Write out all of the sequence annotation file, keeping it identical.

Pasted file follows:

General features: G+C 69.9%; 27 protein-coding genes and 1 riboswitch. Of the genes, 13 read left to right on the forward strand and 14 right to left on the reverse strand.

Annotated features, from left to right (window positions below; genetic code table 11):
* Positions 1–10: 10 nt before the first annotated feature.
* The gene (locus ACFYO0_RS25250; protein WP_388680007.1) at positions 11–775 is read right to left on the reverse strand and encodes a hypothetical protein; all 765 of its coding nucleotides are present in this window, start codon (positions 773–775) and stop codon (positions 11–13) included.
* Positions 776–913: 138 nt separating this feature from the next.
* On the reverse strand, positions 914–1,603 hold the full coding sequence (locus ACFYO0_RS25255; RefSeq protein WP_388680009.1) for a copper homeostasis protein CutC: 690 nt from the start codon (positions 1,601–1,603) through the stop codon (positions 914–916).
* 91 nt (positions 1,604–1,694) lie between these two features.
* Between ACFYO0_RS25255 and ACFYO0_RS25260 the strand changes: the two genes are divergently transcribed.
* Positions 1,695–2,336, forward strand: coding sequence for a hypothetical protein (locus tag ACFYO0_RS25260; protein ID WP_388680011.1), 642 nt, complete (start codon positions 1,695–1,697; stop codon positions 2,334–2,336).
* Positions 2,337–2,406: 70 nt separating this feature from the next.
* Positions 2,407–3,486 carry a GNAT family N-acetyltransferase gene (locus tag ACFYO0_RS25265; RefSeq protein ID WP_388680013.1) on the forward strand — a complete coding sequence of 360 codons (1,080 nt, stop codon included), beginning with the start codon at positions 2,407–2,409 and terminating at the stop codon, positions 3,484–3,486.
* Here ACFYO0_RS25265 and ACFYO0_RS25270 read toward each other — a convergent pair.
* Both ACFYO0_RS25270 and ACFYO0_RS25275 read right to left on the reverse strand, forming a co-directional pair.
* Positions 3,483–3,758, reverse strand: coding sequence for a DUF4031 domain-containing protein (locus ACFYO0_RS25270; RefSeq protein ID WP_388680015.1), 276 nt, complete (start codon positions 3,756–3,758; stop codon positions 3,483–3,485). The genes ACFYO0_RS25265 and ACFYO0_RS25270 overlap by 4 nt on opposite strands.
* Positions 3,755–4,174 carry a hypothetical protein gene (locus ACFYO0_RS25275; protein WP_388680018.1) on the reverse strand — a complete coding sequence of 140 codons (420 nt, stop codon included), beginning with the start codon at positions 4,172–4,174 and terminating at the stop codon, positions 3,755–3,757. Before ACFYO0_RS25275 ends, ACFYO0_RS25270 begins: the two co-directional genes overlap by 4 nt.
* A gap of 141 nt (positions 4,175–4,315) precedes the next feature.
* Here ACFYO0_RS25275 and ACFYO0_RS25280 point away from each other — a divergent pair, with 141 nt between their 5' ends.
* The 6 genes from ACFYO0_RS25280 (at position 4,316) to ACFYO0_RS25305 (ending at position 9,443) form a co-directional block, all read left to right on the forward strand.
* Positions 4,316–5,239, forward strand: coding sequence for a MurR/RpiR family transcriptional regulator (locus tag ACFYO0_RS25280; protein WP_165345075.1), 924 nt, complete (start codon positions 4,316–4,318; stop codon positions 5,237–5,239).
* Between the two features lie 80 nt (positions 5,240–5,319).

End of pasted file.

General features: G+C 69.9%; 27 protein-coding genes and 1 riboswitch. Of the genes, 13 read left to right on the forward strand and 14 right to left on the reverse strand.

Annotated features, from left to right (window positions below; genetic code table 11):
* Positions 1–10: 10 nt before the first annotated feature.
* The gene (locus ACFYO0_RS25250; protein WP_388680007.1) at positions 11–775 is read right to left on the reverse strand and encodes a hypothetical protein; all 765 of its coding nucleotides are present in this window, start codon (positions 773–775) and stop codon (positions 11–13) included.
* Positions 776–913: 138 nt separating this feature from the next.
* On the reverse strand, positions 914–1,603 hold the full coding sequence (locus ACFYO0_RS25255; RefSeq protein WP_388680009.1) for a copper homeostasis protein CutC: 690 nt from the start codon (positions 1,601–1,603) through the stop codon (positions 914–916).
* 91 nt (positions 1,604–1,694) lie between these two features.
* Between ACFYO0_RS25255 and ACFYO0_RS25260 the strand changes: the two genes are divergently transcribed.
* Positions 1,695–2,336, forward strand: coding sequence for a hypothetical protein (locus tag ACFYO0_RS25260; protein ID WP_388680011.1), 642 nt, complete (start codon positions 1,695–1,697; stop codon positions 2,334–2,336).
* Positions 2,337–2,406: 70 nt separating this feature from the next.
* Positions 2,407–3,486 carry a GNAT family N-acetyltransferase gene (locus tag ACFYO0_RS25265; RefSeq protein ID WP_388680013.1) on the forward strand — a complete coding sequence of 360 codons (1,080 nt, stop codon included), beginning with the start codon at positions 2,407–2,409 and terminating at the stop codon, positions 3,484–3,486.
* Here ACFYO0_RS25265 and ACFYO0_RS25270 read toward each other — a convergent pair.
* Both ACFYO0_RS25270 and ACFYO0_RS25275 read right to left on the reverse strand, forming a co-directional pair.
* Positions 3,483–3,758, reverse strand: coding sequence for a DUF4031 domain-containing protein (locus ACFYO0_RS25270; RefSeq protein ID WP_388680015.1), 276 nt, complete (start codon positions 3,756–3,758; stop codon positions 3,483–3,485). The genes ACFYO0_RS25265 and ACFYO0_RS25270 overlap by 4 nt on opposite strands.
* Positions 3,755–4,174 carry a hypothetical protein gene (locus ACFYO0_RS25275; protein WP_388680018.1) on the reverse strand — a complete coding sequence of 140 codons (420 nt, stop codon included), beginning with the start codon at positions 4,172–4,174 and terminating at the stop codon, positions 3,755–3,757. Before ACFYO0_RS25275 ends, ACFYO0_RS25270 begins: the two co-directional genes overlap by 4 nt.
* A gap of 141 nt (positions 4,175–4,315) precedes the next feature.
* Here ACFYO0_RS25275 and ACFYO0_RS25280 point away from each other — a divergent pair, with 141 nt between their 5' ends.
* The 6 genes from ACFYO0_RS25280 (at position 4,316) to ACFYO0_RS25305 (ending at position 9,443) form a co-directional block, all read left to right on the forward strand.
* Positions 4,316–5,239, forward strand: coding sequence for a MurR/RpiR family transcriptional regulator (locus tag ACFYO0_RS25280; protein WP_165345075.1), 924 nt, complete (start codon positions 4,316–4,318; stop codon positions 5,237–5,239).
* Between the two features lie 80 nt (positions 5,240–5,319).